Your questions

The purpose of interviews is two-fold – for employers to find out more about you and if you are the right fit for the role and their organisation; and for you to find out more about the organisation. At the end of the interview, the interviewer will give you the opportunity to ask them questions. Ideally these questions will come naturally and spontaneously but it is always wise to have prepared 3 or 4 questions in advance as it is another chance for you to impress the employer!

It is important to work out your own questions based on what you need to know. No doubt some of those questions will be covered in the interview but some may not. Areas you might want to consider include:

  • The organisation - current projects and future developments (do your research first! Are there any projects for example that you have identified in your research that you could get involved with?), culture of organisation.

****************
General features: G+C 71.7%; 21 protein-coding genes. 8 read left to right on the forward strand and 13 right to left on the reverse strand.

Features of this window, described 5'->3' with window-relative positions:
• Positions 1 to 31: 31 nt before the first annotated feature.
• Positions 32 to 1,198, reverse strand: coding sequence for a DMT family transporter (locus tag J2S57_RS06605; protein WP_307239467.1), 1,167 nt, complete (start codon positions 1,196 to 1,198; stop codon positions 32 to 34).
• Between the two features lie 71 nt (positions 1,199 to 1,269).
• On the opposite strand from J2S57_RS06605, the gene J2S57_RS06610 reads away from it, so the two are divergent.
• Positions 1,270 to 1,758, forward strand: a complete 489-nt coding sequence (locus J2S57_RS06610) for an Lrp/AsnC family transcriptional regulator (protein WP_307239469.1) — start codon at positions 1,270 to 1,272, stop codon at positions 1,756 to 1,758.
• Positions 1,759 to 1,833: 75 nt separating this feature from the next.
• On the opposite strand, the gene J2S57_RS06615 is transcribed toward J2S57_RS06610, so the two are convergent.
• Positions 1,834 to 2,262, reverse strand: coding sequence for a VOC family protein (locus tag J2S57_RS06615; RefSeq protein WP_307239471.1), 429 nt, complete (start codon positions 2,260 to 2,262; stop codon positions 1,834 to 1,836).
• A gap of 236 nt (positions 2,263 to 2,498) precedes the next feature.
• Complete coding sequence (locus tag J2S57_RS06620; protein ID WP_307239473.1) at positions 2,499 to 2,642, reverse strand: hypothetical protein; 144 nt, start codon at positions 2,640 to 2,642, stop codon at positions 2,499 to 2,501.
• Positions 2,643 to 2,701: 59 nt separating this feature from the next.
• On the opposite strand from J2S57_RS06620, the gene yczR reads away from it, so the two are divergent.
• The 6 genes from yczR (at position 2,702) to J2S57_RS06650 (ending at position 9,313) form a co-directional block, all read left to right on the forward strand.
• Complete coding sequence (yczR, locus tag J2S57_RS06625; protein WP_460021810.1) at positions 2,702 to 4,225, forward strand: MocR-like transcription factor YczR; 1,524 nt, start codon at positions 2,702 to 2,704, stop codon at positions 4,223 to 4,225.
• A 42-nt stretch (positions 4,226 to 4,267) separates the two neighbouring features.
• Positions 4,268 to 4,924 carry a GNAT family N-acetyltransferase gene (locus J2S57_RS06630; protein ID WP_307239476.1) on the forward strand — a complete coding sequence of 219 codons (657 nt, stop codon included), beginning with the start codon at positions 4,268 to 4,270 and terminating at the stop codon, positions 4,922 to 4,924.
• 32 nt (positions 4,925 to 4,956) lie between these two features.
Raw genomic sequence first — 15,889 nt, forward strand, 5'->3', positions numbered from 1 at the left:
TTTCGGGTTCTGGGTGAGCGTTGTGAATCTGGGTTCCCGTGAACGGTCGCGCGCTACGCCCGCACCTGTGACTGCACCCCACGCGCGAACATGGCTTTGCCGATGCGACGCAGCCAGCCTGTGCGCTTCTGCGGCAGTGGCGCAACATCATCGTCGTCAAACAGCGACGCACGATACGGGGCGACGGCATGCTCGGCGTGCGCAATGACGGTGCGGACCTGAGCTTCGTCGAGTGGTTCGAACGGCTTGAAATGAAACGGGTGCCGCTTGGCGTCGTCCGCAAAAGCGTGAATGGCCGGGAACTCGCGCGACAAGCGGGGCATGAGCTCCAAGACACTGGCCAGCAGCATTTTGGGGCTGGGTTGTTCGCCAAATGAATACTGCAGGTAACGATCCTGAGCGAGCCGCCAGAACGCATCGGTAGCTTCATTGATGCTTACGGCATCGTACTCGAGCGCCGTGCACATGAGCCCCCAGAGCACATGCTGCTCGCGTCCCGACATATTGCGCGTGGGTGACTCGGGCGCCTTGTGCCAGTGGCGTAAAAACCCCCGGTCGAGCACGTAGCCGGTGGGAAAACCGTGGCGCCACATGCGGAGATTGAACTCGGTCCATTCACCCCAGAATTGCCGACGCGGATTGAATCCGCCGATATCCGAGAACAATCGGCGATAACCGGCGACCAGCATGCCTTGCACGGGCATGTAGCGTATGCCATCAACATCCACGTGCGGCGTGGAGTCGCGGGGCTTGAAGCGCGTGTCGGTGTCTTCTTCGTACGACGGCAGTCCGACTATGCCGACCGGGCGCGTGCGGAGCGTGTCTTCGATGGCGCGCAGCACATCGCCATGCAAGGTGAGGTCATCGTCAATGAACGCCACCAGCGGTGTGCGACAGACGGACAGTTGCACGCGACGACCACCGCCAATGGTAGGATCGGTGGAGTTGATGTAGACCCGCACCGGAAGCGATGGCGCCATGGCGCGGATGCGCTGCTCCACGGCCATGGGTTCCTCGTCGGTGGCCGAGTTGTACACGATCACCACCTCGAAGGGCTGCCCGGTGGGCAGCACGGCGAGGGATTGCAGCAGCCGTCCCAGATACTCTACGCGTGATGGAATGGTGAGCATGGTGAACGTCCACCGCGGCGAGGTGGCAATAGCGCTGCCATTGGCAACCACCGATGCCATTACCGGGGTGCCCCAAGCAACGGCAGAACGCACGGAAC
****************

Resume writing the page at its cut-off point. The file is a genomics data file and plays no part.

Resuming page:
• The job - what you would be doing on a day to day basis, typical projects and timescales. What is expected of you within the first 3 months.
  • Training - what opportunities there would be for new graduates, support for professional exams/chartered training, mentoring or appraisal systems.
  • Colleagues - who you would be directly working with, who would supervise you.
  • Location - where you would be based, how much travel would be involved/mobility.
  • Prospects - criteria for promotion, opportunities for specialisation or moving to other departments within the company.

If all your prepared questions are covered in the interview, emphasise to them that all your questions have been answered.

It is not a good idea to ask about salary, especially if this is the only question you ask!! If salaries are not discussed during the interview or stated elsewhere, there would an opportunity to deal with this when a job offer is made.

Notification of the outcome of the interview – ask the interviewer when a decision is likely to be made or what the next stage of the selection process will be.

Hint: Make sure you don't ask the interviewers anything you could have found out from the information available to you eg their company website. On the other hand, don't embarrass them by asking anything too technical or obscure.